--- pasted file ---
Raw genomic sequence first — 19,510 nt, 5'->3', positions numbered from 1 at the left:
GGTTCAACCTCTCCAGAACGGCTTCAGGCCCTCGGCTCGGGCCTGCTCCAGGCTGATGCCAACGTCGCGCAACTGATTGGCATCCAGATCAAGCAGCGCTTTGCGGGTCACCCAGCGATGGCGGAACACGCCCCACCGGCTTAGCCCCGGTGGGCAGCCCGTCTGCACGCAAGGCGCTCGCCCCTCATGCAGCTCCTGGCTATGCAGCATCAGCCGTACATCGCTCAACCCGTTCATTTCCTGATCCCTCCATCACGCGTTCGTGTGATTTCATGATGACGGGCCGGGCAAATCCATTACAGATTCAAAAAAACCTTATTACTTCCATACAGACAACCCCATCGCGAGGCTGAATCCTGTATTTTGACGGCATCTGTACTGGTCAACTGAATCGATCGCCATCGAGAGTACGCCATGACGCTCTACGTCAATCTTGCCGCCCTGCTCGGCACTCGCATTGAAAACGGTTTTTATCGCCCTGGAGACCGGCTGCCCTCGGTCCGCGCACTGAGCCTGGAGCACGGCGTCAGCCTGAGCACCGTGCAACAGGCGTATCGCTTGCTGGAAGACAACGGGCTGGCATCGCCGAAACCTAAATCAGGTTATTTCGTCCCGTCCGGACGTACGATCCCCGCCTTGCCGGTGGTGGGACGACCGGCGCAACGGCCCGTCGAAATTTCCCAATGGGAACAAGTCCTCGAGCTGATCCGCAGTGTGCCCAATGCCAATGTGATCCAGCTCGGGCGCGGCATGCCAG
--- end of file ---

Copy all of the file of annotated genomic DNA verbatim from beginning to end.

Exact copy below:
Raw genomic sequence first — 19,510 nt, 5'->3', positions numbered from 1 at the left:
GGTTCAACCTCTCCAGAACGGCTTCAGGCCCTCGGCTCGGGCCTGCTCCAGGCTGATGCCAACGTCGCGCAACTGATTGGCATCCAGATCAAGCAGCGCTTTGCGGGTCACCCAGCGATGGCGGAACACGCCCCACCGGCTTAGCCCCGGTGGGCAGCCCGTCTGCACGCAAGGCGCTCGCCCCTCATGCAGCTCCTGGCTATGCAGCATCAGCCGTACATCGCTCAACCCGTTCATTTCCTGATCCCTCCATCACGCGTTCGTGTGATTTCATGATGACGGGCCGGGCAAATCCATTACAGATTCAAAAAAACCTTATTACTTCCATACAGACAACCCCATCGCGAGGCTGAATCCTGTATTTTGACGGCATCTGTACTGGTCAACTGAATCGATCGCCATCGAGAGTACGCCATGACGCTCTACGTCAATCTTGCCGCCCTGCTCGGCACTCGCATTGAAAACGGTTTTTATCGCCCTGGAGACCGGCTGCCCTCGGTCCGCGCACTGAGCCTGGAGCACGGCGTCAGCCTGAGCACCGTGCAACAGGCGTATCGCTTGCTGGAAGACAACGGGCTGGCATCGCCGAAACCTAAATCAGGTTATTTCGTCCCGTCCGGACGTACGATCCCCGCCTTGCCGGTGGTGGGACGACCGGCGCAACGGCCCGTCGAAATTTCCCAATGGGAACAAGTCCTCGAGCTGATCCGCAGTGTGCCCAATGCCAATGTGATCCAGCTCGGGCGCGGCATGCCAG